The second phase of this study will investigate the effects of azithromycin and budesonide to improve objective and subjective breathing measures in patients with Acute Laryngeal injury (ALgI) following endotracheal intubation. The consenting process for these patients will mirror the first phase. In patients with ALgI, patients will be randomized to a medical therapy group consisting azithromycin 250mg or budesonide of 0.5mg for 14 days or non-drug placebo group. This study will be double blinded. For participants, a repeat examination will be scheduled at 12 weeks and at that time patients will be asked to complete surveys (CCQ, VHI-10, SF-12).

Consented patients will also have information abstracted from their medical record. Pertinent information collected will include patient-specific covariates; i.e. medical co-morbidities, laboratory values, and demographics as well as procedure-specific covariates; i.e. endotracheal tube size, length of intubation, recorded endotracheal tube cuff pressures, and the number of recorded intubation attempts. The initial and follow up examinations will be non-billable and provided no-cost to the patients. If chronic laryngeal injury is noted on follow-up examination, the patients will then be referred within the institution as a routine patient and offered standard treatment options as directed by a fellowship trained laryngologist.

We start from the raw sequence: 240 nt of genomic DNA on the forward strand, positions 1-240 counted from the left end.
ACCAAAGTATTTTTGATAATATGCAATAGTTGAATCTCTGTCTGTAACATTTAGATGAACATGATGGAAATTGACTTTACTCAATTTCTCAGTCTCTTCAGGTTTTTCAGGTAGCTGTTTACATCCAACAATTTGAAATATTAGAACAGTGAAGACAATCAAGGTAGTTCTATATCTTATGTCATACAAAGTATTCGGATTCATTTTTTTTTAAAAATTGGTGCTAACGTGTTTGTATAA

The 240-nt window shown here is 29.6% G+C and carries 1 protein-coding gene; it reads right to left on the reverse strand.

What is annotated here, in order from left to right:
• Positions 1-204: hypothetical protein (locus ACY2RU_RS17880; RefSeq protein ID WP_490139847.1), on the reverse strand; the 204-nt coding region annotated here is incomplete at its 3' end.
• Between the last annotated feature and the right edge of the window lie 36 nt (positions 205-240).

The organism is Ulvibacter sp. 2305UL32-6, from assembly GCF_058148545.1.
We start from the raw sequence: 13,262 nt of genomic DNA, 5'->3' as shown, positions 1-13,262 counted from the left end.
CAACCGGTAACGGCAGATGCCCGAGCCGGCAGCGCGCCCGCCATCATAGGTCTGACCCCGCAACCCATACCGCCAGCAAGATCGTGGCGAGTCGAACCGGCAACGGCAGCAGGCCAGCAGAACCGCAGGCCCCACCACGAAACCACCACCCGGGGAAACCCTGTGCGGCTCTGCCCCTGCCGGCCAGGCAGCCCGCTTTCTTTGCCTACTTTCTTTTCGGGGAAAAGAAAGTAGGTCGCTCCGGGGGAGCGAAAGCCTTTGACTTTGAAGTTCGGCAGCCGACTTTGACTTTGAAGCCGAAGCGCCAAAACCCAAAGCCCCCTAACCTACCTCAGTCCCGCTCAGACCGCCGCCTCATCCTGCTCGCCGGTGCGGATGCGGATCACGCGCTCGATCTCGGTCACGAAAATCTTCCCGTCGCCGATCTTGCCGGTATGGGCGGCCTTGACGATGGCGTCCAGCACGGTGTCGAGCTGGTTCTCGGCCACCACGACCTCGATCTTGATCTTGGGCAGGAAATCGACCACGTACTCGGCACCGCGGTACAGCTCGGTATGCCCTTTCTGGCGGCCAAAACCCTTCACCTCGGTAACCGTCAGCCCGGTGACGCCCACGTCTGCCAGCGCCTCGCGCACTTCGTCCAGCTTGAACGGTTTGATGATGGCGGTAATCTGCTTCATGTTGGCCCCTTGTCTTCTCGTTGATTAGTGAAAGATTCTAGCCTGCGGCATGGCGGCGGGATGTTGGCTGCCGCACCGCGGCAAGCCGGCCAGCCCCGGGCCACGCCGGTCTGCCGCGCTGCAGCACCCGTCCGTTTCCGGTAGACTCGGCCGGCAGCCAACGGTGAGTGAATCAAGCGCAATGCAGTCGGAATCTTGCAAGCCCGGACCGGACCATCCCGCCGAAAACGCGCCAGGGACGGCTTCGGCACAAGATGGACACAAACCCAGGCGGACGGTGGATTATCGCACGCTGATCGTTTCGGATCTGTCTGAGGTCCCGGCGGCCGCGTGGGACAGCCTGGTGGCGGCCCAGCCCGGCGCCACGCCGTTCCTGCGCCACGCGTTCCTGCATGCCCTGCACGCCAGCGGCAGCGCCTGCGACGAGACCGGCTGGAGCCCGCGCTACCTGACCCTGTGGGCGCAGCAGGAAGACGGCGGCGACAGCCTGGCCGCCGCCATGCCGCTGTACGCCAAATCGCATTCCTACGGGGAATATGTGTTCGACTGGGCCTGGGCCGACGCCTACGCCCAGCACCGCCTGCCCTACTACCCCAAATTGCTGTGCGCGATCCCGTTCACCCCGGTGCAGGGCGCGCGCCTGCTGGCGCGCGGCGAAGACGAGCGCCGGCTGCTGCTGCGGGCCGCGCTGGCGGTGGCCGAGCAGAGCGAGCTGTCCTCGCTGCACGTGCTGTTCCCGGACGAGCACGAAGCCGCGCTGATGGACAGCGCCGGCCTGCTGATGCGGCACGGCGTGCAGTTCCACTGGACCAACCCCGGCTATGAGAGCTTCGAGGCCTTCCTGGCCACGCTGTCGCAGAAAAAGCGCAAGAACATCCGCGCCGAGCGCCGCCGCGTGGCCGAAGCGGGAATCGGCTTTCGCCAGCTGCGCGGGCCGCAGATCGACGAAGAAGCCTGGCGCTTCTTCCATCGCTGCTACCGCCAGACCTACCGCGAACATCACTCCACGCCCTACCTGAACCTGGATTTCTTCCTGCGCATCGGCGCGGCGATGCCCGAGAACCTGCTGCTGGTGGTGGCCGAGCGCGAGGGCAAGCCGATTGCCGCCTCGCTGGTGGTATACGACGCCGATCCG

Details
Condition Intubation Complication
Treatment Flexible laryngoscopy, Budesonide and Azithromycin, Placebo control of budesonide and azithromycin
Clinical Study IdentifierNCT03250975
SponsorVanderbilt University Medical Center
Last Modified on5 November 2021

Eligibility

Yes No Not Sure

Inclusion Criteria

English-speaking
Greater than 24 hours and less than 7 days of intubation in the intensive care unit

Exclusion Criteria

Age under 18 years on admission
Patients with anticipated discharge 5 days after extubation
Patients who are dependent for activities of daily living (ADLs) in the 30 days prior to admission
Patients unable to consent
Patients with neck trauma
Patients with head and neck malignancies
Patients with pre-existing laryngeal or tracheal stenosis
Patients with other pre-existing respiratory conditions such as chronic obstructive pulmonary disease (COPD), asthma, neuromuscular dystrophies, cystic fibrosis, bronchiectasis
Patients who had been previously intubated for an extended period of time
Patients who are pregnant or currently breastfeeding
Patients with allergies to study medications
Patients with a resting heart rate greater than 100 beats per minute
Patients with a prolonged corrected QT (QTc) interval (>450 msec) or the use of medications that prolong the QTc interval or are associated with Torsades de pointes (with the exception of amiodarone)24
Patients with severe hearing impairment documented by audiometric testing